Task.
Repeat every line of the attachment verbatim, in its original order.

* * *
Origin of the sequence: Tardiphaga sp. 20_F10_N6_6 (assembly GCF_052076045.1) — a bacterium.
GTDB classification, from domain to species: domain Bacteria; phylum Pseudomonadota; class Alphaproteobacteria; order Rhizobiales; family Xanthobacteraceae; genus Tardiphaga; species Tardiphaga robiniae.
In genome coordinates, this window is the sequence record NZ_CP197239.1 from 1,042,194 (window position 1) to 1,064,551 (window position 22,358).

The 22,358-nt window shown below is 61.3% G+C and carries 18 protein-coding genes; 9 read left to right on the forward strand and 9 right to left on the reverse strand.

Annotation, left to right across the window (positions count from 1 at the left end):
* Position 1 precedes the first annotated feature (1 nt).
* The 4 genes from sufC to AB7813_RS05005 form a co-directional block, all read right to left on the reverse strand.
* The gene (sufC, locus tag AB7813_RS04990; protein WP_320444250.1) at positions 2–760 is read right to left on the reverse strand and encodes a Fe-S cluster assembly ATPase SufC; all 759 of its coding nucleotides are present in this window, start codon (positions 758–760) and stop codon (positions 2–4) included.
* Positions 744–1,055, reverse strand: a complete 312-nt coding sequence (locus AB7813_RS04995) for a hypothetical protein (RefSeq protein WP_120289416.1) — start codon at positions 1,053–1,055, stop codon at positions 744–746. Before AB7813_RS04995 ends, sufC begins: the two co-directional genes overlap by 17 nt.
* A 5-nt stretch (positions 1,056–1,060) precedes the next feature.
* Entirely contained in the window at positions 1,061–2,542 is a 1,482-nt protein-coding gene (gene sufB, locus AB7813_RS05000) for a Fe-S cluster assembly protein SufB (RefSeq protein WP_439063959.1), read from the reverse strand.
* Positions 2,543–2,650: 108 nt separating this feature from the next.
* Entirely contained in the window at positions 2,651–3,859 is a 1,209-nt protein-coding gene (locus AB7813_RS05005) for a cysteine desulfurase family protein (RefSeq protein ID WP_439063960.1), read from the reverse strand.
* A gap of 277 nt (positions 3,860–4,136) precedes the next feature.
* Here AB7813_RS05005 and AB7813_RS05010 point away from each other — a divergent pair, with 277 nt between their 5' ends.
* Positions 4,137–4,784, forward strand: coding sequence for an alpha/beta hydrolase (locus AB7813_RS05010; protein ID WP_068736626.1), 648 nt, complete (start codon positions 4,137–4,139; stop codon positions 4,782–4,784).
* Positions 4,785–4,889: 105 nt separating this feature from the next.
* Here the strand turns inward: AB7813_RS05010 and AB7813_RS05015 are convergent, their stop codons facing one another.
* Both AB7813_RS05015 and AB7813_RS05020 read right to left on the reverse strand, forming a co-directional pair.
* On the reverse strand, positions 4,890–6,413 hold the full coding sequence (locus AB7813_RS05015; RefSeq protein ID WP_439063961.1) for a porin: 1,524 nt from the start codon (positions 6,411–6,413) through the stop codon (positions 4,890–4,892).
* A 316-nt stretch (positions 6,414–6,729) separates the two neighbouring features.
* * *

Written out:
Origin of the sequence: Tardiphaga sp. 20_F10_N6_6 (assembly GCF_052076045.1) — a bacterium.
GTDB classification, from domain to species: domain Bacteria; phylum Pseudomonadota; class Alphaproteobacteria; order Rhizobiales; family Xanthobacteraceae; genus Tardiphaga; species Tardiphaga robiniae.
In genome coordinates, this window is the sequence record NZ_CP197239.1 from 1,042,194 (window position 1) to 1,064,551 (window position 22,358).

The 22,358-nt window shown below is 61.3% G+C and carries 18 protein-coding genes; 9 read left to right on the forward strand and 9 right to left on the reverse strand.

Annotation, left to right across the window (positions count from 1 at the left end):
* Position 1 precedes the first annotated feature (1 nt).
* The 4 genes from sufC to AB7813_RS05005 form a co-directional block, all read right to left on the reverse strand.
* The gene (sufC, locus tag AB7813_RS04990; protein WP_320444250.1) at positions 2–760 is read right to left on the reverse strand and encodes a Fe-S cluster assembly ATPase SufC; all 759 of its coding nucleotides are present in this window, start codon (positions 758–760) and stop codon (positions 2–4) included.
* Positions 744–1,055, reverse strand: a complete 312-nt coding sequence (locus AB7813_RS04995) for a hypothetical protein (RefSeq protein WP_120289416.1) — start codon at positions 1,053–1,055, stop codon at positions 744–746. Before AB7813_RS04995 ends, sufC begins: the two co-directional genes overlap by 17 nt.
* A 5-nt stretch (positions 1,056–1,060) precedes the next feature.
* Entirely contained in the window at positions 1,061–2,542 is a 1,482-nt protein-coding gene (gene sufB, locus AB7813_RS05000) for a Fe-S cluster assembly protein SufB (RefSeq protein WP_439063959.1), read from the reverse strand.
* Positions 2,543–2,650: 108 nt separating this feature from the next.
* Entirely contained in the window at positions 2,651–3,859 is a 1,209-nt protein-coding gene (locus AB7813_RS05005) for a cysteine desulfurase family protein (RefSeq protein ID WP_439063960.1), read from the reverse strand.
* A gap of 277 nt (positions 3,860–4,136) precedes the next feature.
* Here AB7813_RS05005 and AB7813_RS05010 point away from each other — a divergent pair, with 277 nt between their 5' ends.
* Positions 4,137–4,784, forward strand: coding sequence for an alpha/beta hydrolase (locus AB7813_RS05010; protein ID WP_068736626.1), 648 nt, complete (start codon positions 4,137–4,139; stop codon positions 4,782–4,784).
* Positions 4,785–4,889: 105 nt separating this feature from the next.
* Here the strand turns inward: AB7813_RS05010 and AB7813_RS05015 are convergent, their stop codons facing one another.
* Both AB7813_RS05015 and AB7813_RS05020 read right to left on the reverse strand, forming a co-directional pair.
* On the reverse strand, positions 4,890–6,413 hold the full coding sequence (locus AB7813_RS05015; RefSeq protein ID WP_439063961.1) for a porin: 1,524 nt from the start codon (positions 6,411–6,413) through the stop codon (positions 4,890–4,892).
* A 316-nt stretch (positions 6,414–6,729) separates the two neighbouring features.